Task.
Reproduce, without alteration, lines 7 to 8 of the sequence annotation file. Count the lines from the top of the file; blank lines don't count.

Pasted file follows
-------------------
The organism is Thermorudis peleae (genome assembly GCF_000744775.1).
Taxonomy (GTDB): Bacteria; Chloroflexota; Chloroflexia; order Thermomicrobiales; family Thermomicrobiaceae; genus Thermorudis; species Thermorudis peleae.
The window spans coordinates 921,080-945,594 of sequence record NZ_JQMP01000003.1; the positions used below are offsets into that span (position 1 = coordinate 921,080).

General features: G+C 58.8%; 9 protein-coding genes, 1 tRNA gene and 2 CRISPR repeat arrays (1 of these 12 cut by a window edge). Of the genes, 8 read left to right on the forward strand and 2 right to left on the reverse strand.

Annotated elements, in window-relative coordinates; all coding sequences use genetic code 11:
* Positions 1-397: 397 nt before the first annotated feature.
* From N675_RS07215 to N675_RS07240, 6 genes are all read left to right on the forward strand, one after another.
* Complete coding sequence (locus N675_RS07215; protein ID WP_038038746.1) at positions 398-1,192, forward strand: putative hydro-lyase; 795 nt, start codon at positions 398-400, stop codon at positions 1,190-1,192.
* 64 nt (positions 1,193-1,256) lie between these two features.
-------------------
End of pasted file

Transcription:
* From N675_RS07215 to N675_RS07240, 6 genes are all read left to right on the forward strand, one after another.
* Complete coding sequence (locus N675_RS07215; protein ID WP_038038746.1) at positions 398-1,192, forward strand: putative hydro-lyase; 795 nt, start codon at positions 398-400, stop codon at positions 1,190-1,192.